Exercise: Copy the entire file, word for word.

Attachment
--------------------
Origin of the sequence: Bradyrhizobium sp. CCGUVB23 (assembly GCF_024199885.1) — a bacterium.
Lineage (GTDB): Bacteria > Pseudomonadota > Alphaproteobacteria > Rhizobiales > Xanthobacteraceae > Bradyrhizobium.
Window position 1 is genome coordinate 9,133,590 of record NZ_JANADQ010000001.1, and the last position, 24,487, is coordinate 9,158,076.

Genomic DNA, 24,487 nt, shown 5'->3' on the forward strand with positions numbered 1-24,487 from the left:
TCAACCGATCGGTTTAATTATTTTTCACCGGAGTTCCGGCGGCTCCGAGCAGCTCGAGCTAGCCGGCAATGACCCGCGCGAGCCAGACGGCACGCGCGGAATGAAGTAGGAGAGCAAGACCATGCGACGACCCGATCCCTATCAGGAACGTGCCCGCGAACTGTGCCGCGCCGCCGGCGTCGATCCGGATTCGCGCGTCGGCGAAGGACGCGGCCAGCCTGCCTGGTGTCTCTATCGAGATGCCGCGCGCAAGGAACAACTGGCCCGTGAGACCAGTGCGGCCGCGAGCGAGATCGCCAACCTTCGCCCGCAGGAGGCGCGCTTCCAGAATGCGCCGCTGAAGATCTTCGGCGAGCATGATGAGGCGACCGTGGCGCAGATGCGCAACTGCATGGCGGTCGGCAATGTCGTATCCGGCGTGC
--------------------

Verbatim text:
Origin of the sequence: Bradyrhizobium sp. CCGUVB23 (assembly GCF_024199885.1) — a bacterium.
Lineage (GTDB): Bacteria > Pseudomonadota > Alphaproteobacteria > Rhizobiales > Xanthobacteraceae > Bradyrhizobium.
Window position 1 is genome coordinate 9,133,590 of record NZ_JANADQ010000001.1, and the last position, 24,487, is coordinate 9,158,076.

Genomic DNA, 24,487 nt, shown 5'->3' on the forward strand with positions numbered 1-24,487 from the left:
TCAACCGATCGGTTTAATTATTTTTCACCGGAGTTCCGGCGGCTCCGAGCAGCTCGAGCTAGCCGGCAATGACCCGCGCGAGCCAGACGGCACGCGCGGAATGAAGTAGGAGAGCAAGACCATGCGACGACCCGATCCCTATCAGGAACGTGCCCGCGAACTGTGCCGCGCCGCCGGCGTCGATCCGGATTCGCGCGTCGGCGAAGGACGCGGCCAGCCTGCCTGGTGTCTCTATCGAGATGCCGCGCGCAAGGAACAACTGGCCCGTGAGACCAGTGCGGCCGCGAGCGAGATCGCCAACCTTCGCCCGCAGGAGGCGCGCTTCCAGAATGCGCCGCTGAAGATCTTCGGCGAGCATGATGAGGCGACCGTGGCGCAGATGCGCAACTGCATGGCGGTCGGCAATGTCGTATCCGGCGTGC